The Sophiology of Death as Explanation of Salvation and Trinity

“Whatever your hand finds to do, do it with all your might; for there is no activity or planning or knowledge or wisdom in the grave where you are going.” Ecclesiastes 9:10

There is nothing more personal than death. Death is a failure of personhood, a loss that cannot be abstracted, as it happens to concrete persons who can only know of this pervasive reality as it happens to “me.” Death isolates and individuates so that we all die alone. While life and love are shared experiences, death is the opposite. Death is a pure negation, a complete absence, a total loss. It is a loss of connectedness, of love, and obviously of life and the effort and struggle of life. As Koheleth records, struggle with all your might now, for the grave ends all possibility of strategizing. Death, in the small doses that we all experience it, is familiar. The moments of shame in life are small bits of dying, while the total loss that is the shame of death is an undoing and loss beyond comprehension. We cannot think our own dissolution and undoing, and so denial of death is not a conscious choice but an inevitable orientation, but this orientation comes at a price in its reifying and absolutizing of the finite and mortal. The transcendent and immortal cannot be accommodated in the “immortalization” of the mortal. The incarnate and fleshly, immortalized, is a refusal of the world – a striving toward the disincarnate – and this is dying. The dying begins where embodied, incarnate, fleshly living, is refused. Struggle then with all of your life against death – this is dying. So, death is not simply a problem at the end of life, but an ending that pervades all of life. This orientation to death marks all of life as a dying. The unconscious struggle to have life, to hold onto life, to gain a fulness of life, as an insurance against the grave, is to submit completely to the orientation to death.

This orientation and this dying are against God and his intention for humans: “God didn’t make death. God takes no delight in the ruin of anything that lives. God created everything so that it might exist. The creative forces at work in the cosmos are life-giving. There is no destructive poison in them” (Wisdom 1:13-14). God permitted death, which means he permitted free will refusal of himself and of life and of love. He permitted sin, and death entered in through sin. It is not that all sinned in Adam, in spite of the Latin translation of Romans 5:12. Rather: “just as sin entered into the cosmos through one man, and death through sin, so also death pervaded all humanity, whereupon all sinned” (Rom. 5:12, DBH). For Adam, the order was sin to death, but for the rest of sinful humanity (which is not all of humanity in Paul’s explanation – Rom. 5:14) it is ordered from death to sin.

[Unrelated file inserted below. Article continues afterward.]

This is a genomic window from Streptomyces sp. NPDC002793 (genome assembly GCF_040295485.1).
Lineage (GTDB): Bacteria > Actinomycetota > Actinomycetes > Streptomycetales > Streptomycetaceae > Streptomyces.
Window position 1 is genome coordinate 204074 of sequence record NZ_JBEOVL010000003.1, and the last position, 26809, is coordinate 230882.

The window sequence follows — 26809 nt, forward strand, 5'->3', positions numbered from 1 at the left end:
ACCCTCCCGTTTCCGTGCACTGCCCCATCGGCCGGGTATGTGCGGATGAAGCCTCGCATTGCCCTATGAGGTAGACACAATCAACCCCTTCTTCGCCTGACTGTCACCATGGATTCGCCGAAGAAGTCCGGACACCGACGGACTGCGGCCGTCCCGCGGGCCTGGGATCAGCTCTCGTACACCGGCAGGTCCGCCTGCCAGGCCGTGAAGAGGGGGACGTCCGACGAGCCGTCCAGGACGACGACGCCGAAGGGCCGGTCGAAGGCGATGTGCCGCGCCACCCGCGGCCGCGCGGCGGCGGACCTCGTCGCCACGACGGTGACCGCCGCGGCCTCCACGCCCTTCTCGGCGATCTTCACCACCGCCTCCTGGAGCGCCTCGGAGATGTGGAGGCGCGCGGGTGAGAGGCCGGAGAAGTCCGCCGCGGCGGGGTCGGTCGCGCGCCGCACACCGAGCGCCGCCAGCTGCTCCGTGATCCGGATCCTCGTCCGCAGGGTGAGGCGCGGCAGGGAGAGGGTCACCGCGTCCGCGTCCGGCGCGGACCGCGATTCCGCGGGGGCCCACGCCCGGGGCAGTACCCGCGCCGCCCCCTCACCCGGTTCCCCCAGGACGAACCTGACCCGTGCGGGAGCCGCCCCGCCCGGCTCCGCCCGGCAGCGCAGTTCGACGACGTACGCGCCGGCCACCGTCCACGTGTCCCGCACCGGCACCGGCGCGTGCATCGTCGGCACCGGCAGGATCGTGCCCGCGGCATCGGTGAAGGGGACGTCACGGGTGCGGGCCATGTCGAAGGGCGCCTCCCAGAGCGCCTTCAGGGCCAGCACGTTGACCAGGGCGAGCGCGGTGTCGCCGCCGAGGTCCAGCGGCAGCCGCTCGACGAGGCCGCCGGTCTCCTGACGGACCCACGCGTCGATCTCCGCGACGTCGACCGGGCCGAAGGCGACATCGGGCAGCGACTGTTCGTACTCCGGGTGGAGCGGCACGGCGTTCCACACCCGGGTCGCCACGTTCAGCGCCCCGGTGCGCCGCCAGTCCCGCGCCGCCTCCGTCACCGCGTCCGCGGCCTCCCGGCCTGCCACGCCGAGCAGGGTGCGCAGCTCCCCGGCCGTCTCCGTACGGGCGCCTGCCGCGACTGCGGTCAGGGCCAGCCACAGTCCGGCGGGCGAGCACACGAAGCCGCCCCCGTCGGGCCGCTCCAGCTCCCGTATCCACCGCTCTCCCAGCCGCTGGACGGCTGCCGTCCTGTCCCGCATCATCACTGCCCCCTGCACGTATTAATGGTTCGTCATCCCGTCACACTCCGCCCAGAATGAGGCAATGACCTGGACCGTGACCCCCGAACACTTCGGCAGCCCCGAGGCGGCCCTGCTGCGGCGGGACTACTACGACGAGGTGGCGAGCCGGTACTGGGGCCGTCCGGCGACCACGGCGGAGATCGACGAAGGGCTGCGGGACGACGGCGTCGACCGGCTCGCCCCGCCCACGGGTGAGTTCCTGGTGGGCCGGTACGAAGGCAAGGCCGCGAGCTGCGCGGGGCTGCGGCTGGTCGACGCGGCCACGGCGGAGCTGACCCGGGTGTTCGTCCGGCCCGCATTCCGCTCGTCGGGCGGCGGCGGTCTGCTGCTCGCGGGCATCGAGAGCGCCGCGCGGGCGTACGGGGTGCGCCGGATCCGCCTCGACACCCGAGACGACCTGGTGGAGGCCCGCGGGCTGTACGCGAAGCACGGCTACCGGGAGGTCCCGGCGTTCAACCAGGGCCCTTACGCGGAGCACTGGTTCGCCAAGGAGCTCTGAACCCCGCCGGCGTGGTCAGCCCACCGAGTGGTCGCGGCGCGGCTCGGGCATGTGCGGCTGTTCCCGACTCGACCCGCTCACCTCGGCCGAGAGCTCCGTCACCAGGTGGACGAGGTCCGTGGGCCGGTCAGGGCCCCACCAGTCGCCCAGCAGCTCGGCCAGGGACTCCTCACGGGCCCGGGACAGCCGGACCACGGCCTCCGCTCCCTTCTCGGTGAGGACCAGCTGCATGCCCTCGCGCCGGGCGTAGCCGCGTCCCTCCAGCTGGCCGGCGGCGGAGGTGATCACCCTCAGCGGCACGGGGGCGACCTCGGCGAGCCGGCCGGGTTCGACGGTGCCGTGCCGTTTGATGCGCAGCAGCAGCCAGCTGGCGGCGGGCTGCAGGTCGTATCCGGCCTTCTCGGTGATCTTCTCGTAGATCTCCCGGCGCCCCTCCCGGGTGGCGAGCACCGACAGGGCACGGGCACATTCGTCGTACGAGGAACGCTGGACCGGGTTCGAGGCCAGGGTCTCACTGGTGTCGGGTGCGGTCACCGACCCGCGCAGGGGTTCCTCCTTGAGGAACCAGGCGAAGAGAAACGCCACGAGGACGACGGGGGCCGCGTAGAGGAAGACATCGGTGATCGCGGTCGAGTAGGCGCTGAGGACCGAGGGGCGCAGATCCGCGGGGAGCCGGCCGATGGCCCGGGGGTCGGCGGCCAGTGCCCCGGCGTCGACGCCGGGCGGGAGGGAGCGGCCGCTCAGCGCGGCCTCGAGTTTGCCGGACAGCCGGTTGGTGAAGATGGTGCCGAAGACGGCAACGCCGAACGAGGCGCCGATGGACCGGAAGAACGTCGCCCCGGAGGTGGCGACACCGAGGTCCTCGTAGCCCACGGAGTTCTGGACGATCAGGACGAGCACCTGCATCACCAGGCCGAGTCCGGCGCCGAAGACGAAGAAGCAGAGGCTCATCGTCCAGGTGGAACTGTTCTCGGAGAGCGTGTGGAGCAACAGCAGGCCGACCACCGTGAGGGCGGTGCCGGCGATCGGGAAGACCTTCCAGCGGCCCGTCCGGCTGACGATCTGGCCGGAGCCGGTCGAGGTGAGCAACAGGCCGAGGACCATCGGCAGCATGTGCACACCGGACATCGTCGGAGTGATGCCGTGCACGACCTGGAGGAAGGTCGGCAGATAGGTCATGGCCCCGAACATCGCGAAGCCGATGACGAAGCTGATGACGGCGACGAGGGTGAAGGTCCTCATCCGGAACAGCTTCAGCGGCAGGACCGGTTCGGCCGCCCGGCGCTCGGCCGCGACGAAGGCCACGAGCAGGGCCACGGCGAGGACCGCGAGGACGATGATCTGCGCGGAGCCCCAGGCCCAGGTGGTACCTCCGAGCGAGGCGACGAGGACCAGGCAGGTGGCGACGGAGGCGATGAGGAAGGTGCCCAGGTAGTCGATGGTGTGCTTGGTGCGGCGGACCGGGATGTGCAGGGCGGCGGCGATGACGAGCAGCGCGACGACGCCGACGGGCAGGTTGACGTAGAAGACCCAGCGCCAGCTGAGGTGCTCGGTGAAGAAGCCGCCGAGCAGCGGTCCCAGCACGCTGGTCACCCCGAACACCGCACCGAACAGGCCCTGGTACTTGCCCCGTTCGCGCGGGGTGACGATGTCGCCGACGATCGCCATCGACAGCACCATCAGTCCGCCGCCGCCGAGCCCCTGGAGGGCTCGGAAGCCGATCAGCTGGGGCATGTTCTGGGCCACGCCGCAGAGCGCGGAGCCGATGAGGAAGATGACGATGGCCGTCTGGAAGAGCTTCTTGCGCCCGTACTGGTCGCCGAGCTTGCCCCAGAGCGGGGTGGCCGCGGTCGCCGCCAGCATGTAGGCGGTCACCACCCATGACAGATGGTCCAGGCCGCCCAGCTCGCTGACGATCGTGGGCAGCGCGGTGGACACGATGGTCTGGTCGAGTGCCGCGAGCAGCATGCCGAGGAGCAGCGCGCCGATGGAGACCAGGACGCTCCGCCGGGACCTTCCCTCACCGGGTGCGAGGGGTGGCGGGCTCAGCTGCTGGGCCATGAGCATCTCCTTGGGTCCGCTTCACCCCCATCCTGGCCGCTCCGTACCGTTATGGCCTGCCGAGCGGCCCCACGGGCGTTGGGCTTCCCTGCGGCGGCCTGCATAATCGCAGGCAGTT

As Sergius Bulgakov describes, “Death entered the world through the path of sin, which destroyed the stability of human existence and as it were separated within man the uncreated from the created. The created, since it did not possess in itself its own power of being, became mortal, having acquired an undue independence from the uncreated. Such is the nature of death.”[1] This “undue independence” is nothing short of a lie. It is the presumption of life where there is death and the presumption of being where there is nonbeing. The separation of the created from the uncreated is an unreality. As Jordan Wood has summarized Bulgakov in conjunction with Maximus: “Rational creatures by definition actualize themselves in the mode of self-determination, of freedom, and somehow that mode can and is in fact misdirected to absurd and absolutely irrational proportions: we make ourselves unmade, we incarnate pure fantasy, we interpret the world and give our very selves, parasitically, to breath (sic.) life into a world that is against the divine will; and anything against the divine will is no creation of the divine will.”[2]

Jordan recognizes in Bulgakov the same refusal of abstraction as he found in Maximus. There is no dying in the abstract – it is always personal. “So the ‘problem’ of sin and its wages is that actual persons are in an actual state of pseudo- and anti-actualization, ‘discarnate or ‘anti-incarnate.’” The work of fallen humanity in its pursuit of life through death (the disincarnate) is countered by the work of the Trinity which, always and in all things, is Incarnation. The work of Incarnation counters the anti-incarnate or false incarnation which is the lie of sin. Incarnation always and in all things (or recapitulation) meets “the actual persons to be saved precisely where and how they are: in a state of anti-incarnation.”[3]